I guess the only difference really is the permanence with which she has embraced her appropriation? Dolezal can lay off the bronzer for a while and take out her dreads, but Shuping can’t undo her blindness.

      Hm, I’m very conflicted about this story. I just can’t give her a pass on this.

      Thanks again for your comments, Alexis!

      ❤ Laura

  2. Initial response: I can’t even imagine how much that must have hurt. That’s not going, “Hey, I think obscuring one of my primary senses would be interesting and make me feel good – maybe I’ll wear a blindfold!” It’s going, “Welp, drain cleaner to the eyes is prooobably agonizing, but it has to be better than how I’ve felt all these years!” With no other option, either “treatment for disorder”-wise or “more reversible/humane blindness”-wise, I kinda have to agree with your statement that she knew what she wanted and she went out and got it. It’s interesting to compare this to some other arguably-voluntary forms of self-mutilation: how about extreme sports enthusiasts that push their limits until they end up maimed? Or the 96% of NFL players who end up with chronic traumatic encephalopathy? Is her choice to sacrifice the functioning of her body for happiness any different? That’s an honest question – I’d love to hear your take on it.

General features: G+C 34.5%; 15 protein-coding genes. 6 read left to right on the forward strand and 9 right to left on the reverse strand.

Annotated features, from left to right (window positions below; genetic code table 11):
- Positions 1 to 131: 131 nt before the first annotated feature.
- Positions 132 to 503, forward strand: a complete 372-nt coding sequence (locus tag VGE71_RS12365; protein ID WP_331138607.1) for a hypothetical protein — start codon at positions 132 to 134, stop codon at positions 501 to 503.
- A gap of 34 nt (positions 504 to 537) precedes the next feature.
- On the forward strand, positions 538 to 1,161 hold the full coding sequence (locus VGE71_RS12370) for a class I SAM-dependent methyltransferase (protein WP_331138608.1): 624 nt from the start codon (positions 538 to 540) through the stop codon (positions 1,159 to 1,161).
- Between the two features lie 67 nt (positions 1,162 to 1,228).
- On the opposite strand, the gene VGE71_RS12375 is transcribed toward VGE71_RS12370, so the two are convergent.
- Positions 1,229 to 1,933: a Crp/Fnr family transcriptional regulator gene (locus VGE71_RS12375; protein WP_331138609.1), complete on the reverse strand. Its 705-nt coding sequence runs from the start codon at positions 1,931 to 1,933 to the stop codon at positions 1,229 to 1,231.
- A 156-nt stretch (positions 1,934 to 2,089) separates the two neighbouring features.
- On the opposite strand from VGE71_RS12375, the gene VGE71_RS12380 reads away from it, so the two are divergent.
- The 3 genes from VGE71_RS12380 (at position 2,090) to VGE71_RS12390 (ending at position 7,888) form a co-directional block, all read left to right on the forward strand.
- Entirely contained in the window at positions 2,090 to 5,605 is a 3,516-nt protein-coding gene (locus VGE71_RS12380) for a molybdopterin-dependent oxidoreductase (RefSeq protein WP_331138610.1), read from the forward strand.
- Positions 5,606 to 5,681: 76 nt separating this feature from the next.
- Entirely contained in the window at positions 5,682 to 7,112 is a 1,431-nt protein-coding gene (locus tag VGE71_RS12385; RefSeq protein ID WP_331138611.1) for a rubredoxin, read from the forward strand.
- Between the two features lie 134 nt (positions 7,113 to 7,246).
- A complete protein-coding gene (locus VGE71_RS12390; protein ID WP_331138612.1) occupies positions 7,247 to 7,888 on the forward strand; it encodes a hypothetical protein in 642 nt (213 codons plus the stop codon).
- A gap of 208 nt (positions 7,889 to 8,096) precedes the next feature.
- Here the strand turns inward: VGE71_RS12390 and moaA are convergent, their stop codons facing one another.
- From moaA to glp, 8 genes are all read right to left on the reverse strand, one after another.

• Hm, I see your point but I don’t think it’s a fair comparison. The end goal of NFL players is not to wind up in chronic pain or suffer injury — it’s just an unavoidable part of what they do. They do it because they love to play the game (and the lucrative career doesn’t hurt either). They’re not setting out to intentionally hurt themselves.

      Thanks for your comment! 🙂

  3. Setting aside for a moment the horrific way in which she did it (not just the pain, but the permanency), I have to confess that I’ve wondered more than once what it would be like to occupy a very different body from the one that I have, with very different capabilities. I would assume that most people who are into science fiction and fantasy have, to some extent, since things such as shapechanging and body switching are pretty common in SFF. And, of course, a big part of that is the Disability Superpower trope–you’re not just blind, but your other senses get sharper; you lose a hand, but get modular attachments (and never mind the cost or practicality).

    But wondering what it would be like and feeling that I was somehow meant not to have a left hand or the use of my eyes are two vastly different things, and in fact, I know what it’s like to have a relatively minor disability: I’m deaf in one ear, the result of mumps at a very young age (and you can imagine what I think of antivaxxers as a result); it can be an inconvenience to varying degrees (not really being able to hear anywhere with a lot of background noise, especially crowded bars or parties; needing to get special earphones that have both channels in one side), without any sort of real compensation for it, except for being able to get to sleep quickly by sleeping on the side of my “good” ear. There is a prosthetic of sorts for it, called a bone-anchored hearing aid, but they’re very expensive (and not covered by insurance because they’re considered elective) and require the implantation of a titanium post in the back of the skull. That’s sort of neat, in a kind of Borg-y way, but nothing that I’d want to blow the price of a nice car on. There are a ton of body mods that are way cheaper and, while not correcting my disability, don’t entail acquiring a new one.